Her name is Ruby Bridges, but, because her image is better known than her name, she sometimes brings along the world's most unusual nametag to her speaking engagements: A copy of a Norman Rockwell painting commemorating her walk into the school, surrounded by white federal marshals. From her foundation's website, here's a glimspe of what her schooldays were like:
Every morning a group of forty or more women, known as the “cheerleaders”, shouted obscene, racist threats at Ruby as she entered Frantz Elementary. Ruby received instruction in isolation from her teacher, Mrs. Barbara Henry. Even to use the restroom, she had to be escorted by the marshals, and Ruby ate lunch alone in the classroom every day.This weekend, Studio 360 looked at Bridges and her story through the eyes of noted child psychiatrist and Harvard professor Robert Coles, who had the unusual opportunity to interview Bridges at the very time she was taking those historic steps. That experience led him to practice field observations of children in their real-life situations, rather than through private therapy, and it's one of the stories recounted in his book Handing One Another Along: Literature and Social Reflection which looks at how stories like Bridges' help develop our moral character. Here's the interview in which Coles describes meeting Bridges and how she reacted--as a 6-year-old--to the bizarre experience:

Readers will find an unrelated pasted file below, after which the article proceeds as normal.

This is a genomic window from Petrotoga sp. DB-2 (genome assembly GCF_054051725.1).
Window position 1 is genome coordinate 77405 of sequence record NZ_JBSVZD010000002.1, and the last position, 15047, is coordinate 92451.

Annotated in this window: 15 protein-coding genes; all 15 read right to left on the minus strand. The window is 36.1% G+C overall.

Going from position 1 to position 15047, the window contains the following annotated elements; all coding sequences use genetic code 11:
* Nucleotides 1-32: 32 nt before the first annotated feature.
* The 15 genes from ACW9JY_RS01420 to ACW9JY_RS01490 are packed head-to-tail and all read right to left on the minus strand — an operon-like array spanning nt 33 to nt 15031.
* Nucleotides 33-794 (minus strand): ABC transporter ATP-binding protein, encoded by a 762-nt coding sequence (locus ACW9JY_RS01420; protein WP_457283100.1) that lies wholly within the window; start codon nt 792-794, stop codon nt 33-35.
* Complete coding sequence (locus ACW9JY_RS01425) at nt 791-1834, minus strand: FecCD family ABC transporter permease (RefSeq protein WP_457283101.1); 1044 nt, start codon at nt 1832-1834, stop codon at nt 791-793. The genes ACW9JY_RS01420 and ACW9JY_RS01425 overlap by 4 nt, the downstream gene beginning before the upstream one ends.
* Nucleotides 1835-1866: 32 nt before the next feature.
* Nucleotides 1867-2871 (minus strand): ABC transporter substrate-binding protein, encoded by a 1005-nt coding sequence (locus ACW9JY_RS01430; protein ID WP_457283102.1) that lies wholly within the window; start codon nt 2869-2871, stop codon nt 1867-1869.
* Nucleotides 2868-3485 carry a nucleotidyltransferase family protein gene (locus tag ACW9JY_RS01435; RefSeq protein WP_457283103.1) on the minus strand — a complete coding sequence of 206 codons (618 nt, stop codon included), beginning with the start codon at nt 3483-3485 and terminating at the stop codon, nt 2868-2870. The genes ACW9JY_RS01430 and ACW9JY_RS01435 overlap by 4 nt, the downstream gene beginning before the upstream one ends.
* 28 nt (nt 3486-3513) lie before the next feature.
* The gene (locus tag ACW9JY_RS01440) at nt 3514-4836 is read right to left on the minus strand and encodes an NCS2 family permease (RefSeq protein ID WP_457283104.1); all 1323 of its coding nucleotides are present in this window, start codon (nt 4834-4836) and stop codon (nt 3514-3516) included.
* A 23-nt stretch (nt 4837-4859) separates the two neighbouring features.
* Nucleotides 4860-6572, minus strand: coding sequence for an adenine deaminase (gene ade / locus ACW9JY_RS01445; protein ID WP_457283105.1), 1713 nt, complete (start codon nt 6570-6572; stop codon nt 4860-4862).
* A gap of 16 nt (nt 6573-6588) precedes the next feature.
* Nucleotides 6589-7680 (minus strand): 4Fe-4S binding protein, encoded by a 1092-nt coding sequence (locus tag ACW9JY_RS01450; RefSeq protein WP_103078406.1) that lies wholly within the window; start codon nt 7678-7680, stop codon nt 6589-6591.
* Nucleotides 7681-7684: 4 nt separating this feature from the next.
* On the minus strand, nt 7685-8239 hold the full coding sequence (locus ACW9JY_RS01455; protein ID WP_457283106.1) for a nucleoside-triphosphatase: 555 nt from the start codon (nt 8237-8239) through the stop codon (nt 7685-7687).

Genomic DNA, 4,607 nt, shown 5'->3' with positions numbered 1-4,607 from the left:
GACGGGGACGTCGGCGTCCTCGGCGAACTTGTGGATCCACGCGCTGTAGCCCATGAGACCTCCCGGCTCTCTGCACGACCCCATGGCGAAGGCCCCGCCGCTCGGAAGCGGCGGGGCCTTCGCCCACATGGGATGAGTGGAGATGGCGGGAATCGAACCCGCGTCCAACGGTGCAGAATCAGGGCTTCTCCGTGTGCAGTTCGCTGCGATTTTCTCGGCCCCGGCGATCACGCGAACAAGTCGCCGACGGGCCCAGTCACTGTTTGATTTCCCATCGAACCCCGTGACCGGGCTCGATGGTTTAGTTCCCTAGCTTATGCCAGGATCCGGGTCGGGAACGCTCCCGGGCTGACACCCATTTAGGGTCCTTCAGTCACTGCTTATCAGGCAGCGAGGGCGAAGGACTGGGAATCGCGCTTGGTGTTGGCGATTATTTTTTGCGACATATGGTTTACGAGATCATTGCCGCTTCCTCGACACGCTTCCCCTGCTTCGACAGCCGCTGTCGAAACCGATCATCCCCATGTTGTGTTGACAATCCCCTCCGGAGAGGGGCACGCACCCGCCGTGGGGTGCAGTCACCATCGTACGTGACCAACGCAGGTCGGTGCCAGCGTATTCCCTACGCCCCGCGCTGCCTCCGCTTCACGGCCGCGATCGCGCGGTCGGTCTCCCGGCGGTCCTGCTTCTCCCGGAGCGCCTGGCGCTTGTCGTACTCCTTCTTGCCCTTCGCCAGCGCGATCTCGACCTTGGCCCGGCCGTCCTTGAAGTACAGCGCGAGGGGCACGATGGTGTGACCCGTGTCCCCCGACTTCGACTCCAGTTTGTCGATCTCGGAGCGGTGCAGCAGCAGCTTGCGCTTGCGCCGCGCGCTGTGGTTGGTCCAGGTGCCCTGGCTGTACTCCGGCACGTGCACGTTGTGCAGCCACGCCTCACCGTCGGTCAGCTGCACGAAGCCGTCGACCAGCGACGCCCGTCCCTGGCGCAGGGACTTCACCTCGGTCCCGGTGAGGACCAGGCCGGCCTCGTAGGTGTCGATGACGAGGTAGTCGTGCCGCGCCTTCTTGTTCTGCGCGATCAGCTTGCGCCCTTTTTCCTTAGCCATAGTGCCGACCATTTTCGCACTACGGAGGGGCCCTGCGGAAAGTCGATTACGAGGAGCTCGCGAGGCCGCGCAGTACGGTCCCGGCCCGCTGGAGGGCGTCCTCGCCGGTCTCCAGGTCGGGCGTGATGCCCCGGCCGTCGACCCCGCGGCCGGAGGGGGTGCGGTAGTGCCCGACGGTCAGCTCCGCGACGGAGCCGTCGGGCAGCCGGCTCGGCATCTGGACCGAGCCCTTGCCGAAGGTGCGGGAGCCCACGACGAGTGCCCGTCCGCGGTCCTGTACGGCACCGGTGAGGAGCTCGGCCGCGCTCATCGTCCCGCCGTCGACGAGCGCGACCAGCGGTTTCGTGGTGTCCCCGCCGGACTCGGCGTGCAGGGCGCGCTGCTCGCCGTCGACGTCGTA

It's not the first time Coles has helped to tell Bridges' story. He collaborated with Bridges to tell the story he observed in a children's book,The Story Of Ruby Bridges. Later, Bridges wrote another children's book, Ruby Bridges Goes To School: My True Story (Scholastic Reader Level 2) which features historic news photographs of her experience, as well as Through My Eyes, an autobiography for older children.
The Coles-Bridges collaboration helped her to create the Ruby Bridges Foundation, dedicated to stopping the use of children to spread racism. It has propelled Bridges into a career in public speaking, as she addresses school and community organizations, and works to help rebuild schools and services for children in New Orleans, following Hurricane Katrina. This article from the Harvard Divinity School, "Walking the Walk and Talking the Talk," fills in the details of what happened to Bridges and the work of her foundation. You can find out more about Ruby Bridges at her website, or the website of her foundation.
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